Ukraine’s Foreign Ministry calls on world to reject the legitimacy of Putin’s presidency

Ukraine’s Foreign Ministry calls on world to reject the legitimacy of Putin’s presidency
The day before Russian president is due to be sworn into his fifth term in office, Ukraine's Foreign Ministry called on the rest of the world to deny his legitimacy as president. / bne IntelliNews
By Ben Aris in Berlin May 7, 2024

Ukraine’s Ministry of Foreign Affairs said it does not recognise Vladimir Putin as the democratically elected and legitimate president of Russia the day before he was due to be inaugurated for the fifth time, and called on the rest of the world to follow suit.

Putin was re-elected president and is due to be sworn in for his fifth term in office on May 7 after winning a landslide victory in the recent elections held on March 13-15, where he won 87% of the vote. The election was not recognised as free and fair by international observers.

"We call on foreign countries, international organisations and the public to follow suit by not recognising the results of these pseudo-elections or Russian dictator Vladimir Putin as a legitimate president,” Ukraine’s Ministry for Foreign Affairs (MFA) said in a statement.

The MFA also pointed out that Putin is a wanted criminal after the International Criminal Court (ICC) issued a warrant for his arrest in March last year on charges of kidnapping children.

“Based on the foregoing and the International Criminal Court's active arrest warrant for Vladimir Putin, Ukraine sees no legal basis for recognising him as the democratically elected and legitimate president of the Russian Federation,” the MFA statement reads.

The inauguration ceremony is an attempt by the Russian authorities to give the entire world and its own citizens “the illusion of legality for the nearly lifelong stay in power of a person who has turned the Russian Federation into an aggressor state and the ruling regime into a dictatorship”, the MFA said.

The foreign ministry noted that during the so-called "elections" in Russia, there were numerous violations of international norms, including the organisation of voting in the four Ukrainian regions annexed by Russia last year.

“The illegal organisation of another so-called electoral process in the sovereign territories of Ukraine temporarily occupied by the Russian Federation – parts of the Donetsk, Luhansk, Zaporizhzhia and Kherson regions, the Autonomous Republic of Crimea, and the city of Sevastopol – accompanied by threats, blackmail, and coercion of millions of Ukrainian citizens who live in temporarily occupied territories or were forcibly relocated to the territory of the Russian Federation constituted a brutal violation of the generally recognized norms and principles of international law,” the MFA said.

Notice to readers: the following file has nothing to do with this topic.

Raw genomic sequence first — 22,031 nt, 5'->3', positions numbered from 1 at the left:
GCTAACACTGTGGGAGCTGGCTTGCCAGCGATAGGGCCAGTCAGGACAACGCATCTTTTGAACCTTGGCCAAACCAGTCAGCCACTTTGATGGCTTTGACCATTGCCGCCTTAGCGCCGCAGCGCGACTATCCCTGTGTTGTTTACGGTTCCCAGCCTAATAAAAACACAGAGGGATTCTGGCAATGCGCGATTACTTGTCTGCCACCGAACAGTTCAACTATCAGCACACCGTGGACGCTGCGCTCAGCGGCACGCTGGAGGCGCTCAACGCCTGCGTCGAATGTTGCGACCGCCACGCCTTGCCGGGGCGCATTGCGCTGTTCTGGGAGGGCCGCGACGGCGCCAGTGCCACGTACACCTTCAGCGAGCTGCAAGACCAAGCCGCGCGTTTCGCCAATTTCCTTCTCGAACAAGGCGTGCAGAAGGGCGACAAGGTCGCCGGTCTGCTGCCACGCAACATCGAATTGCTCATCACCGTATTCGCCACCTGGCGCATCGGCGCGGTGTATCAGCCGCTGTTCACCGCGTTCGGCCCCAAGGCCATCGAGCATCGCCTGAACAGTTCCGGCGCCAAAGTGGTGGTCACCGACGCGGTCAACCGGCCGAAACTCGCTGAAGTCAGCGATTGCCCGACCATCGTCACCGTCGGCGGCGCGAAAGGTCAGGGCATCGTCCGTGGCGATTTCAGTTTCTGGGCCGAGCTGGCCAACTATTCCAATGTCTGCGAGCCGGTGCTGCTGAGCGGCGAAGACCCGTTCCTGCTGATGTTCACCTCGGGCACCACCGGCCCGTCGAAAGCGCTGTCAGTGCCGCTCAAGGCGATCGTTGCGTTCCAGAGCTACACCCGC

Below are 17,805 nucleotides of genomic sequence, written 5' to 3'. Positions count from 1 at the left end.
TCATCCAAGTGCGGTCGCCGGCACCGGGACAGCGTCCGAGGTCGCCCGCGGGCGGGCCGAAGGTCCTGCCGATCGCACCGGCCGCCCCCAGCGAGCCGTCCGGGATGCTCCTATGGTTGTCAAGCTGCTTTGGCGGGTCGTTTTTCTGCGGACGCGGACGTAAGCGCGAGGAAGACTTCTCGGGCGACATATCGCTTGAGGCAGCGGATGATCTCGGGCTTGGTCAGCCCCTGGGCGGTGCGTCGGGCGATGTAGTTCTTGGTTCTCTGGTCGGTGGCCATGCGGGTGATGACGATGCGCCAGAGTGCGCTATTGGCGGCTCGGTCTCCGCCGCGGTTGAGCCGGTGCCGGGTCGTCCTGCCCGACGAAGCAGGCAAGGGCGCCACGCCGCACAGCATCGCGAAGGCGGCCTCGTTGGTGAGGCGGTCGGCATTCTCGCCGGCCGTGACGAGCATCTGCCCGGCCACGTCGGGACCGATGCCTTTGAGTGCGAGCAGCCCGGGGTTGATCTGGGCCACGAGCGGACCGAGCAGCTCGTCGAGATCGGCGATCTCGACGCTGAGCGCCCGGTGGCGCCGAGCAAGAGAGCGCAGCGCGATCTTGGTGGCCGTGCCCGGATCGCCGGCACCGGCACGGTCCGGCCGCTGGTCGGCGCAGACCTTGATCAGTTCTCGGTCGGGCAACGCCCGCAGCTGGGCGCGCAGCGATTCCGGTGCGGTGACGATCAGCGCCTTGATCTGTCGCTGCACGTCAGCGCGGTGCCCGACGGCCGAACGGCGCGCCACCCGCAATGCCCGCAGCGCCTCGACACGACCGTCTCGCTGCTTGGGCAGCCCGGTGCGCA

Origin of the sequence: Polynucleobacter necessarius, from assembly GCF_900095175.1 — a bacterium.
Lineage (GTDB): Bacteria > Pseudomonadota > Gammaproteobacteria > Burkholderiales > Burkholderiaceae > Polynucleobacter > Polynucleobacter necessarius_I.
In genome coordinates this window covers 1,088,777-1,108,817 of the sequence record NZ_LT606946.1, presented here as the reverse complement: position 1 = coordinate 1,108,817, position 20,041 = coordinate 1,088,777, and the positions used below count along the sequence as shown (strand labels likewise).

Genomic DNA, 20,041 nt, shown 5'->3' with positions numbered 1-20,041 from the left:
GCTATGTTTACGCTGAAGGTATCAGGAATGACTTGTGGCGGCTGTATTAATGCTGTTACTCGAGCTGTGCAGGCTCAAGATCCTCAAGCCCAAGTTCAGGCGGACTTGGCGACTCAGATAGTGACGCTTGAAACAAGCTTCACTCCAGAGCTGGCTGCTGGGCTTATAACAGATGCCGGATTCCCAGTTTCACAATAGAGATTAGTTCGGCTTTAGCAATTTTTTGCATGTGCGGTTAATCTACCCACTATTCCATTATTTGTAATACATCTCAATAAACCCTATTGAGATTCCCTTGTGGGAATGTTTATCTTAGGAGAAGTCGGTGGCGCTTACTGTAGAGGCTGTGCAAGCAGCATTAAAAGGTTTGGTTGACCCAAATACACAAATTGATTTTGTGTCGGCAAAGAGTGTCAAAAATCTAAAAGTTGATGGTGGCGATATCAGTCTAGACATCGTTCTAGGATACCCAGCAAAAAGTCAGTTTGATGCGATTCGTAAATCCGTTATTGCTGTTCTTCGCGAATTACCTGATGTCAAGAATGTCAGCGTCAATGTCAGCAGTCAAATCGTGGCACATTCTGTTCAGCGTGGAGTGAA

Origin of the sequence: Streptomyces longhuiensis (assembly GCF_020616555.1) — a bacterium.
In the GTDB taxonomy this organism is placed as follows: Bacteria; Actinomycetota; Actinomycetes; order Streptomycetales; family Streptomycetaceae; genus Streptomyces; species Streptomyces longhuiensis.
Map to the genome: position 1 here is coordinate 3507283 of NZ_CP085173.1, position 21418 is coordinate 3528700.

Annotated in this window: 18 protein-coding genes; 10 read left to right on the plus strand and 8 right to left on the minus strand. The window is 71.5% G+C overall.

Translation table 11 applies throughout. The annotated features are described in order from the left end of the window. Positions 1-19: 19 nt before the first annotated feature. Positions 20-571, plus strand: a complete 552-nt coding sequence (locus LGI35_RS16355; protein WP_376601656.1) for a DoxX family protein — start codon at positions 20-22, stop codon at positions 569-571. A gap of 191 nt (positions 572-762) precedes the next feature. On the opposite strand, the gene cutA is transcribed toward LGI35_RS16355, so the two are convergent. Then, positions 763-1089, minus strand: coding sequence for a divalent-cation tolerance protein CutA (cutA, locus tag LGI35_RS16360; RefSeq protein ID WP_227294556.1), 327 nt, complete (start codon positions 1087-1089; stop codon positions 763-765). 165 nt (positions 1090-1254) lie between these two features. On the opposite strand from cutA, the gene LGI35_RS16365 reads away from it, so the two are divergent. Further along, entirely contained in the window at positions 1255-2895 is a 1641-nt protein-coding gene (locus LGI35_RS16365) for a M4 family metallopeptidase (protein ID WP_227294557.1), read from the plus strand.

The MFA listed other breaches of international accepted rules for elections including: the UN Charter, the Declaration on the Principles of International Law, the Geneva Convention on the Protection of Civilian Persons in Time of War, the Final Act of the Conference on Security and Cooperation in Europe and dozens of UN General Assembly resolutions.

"Despite warnings from authoritative international institutions, the Russian Federation's actions once again demonstrate that its leadership does not recognise its responsibility and is unwilling to end the illegal, unprovoked and unjustified full-scale armed aggression against Ukraine,” the MFA said.

Putin’s legitimacy has also been questioned by Europe. In a stinging blow for Putin’s prestige, the European Parliament issued a resolution at the end of April, saying the Russian presidential elections were not free and fair and that Putin’s new term in office is not legitimate. Moreover, the resolution openly called Putin a “murderer” and said he was personally responsible for opposition figure and anti-corruption activist Alexei Navalny’s death in a Russian prison camp on February 16.

Putin’s inauguration ceremony has been almsot universally shunned by EU politicians and few non-Europe VIPs will attend either. Czechia, Estonia and Latvia have confirmed that their representatives will not be attending Vladimir Putin's so-called inauguration on May 7. Diplomats from France, Greece, Cyprus, Malta, Hungary and Slovakia will send diplomats to attend Putin's inauguration, according to the list published by Ukrayinska Pravda. No heads of state from Europe were in attendance.

Likewise, few dignitaries will travel to Russia to participate in the May 9 Victory Day parade, as Russia’s’ non-aligned friendly countries are nervous over associating too closely with Putin personally in public. The only countries to confirm their participation in the military parade to celebrate the end of WWII include: Belarus, Kazakhstan, Kyrgyzstan, Tajikistan, Turkmenistan, Cuba, Laos and Guinea-Bissau.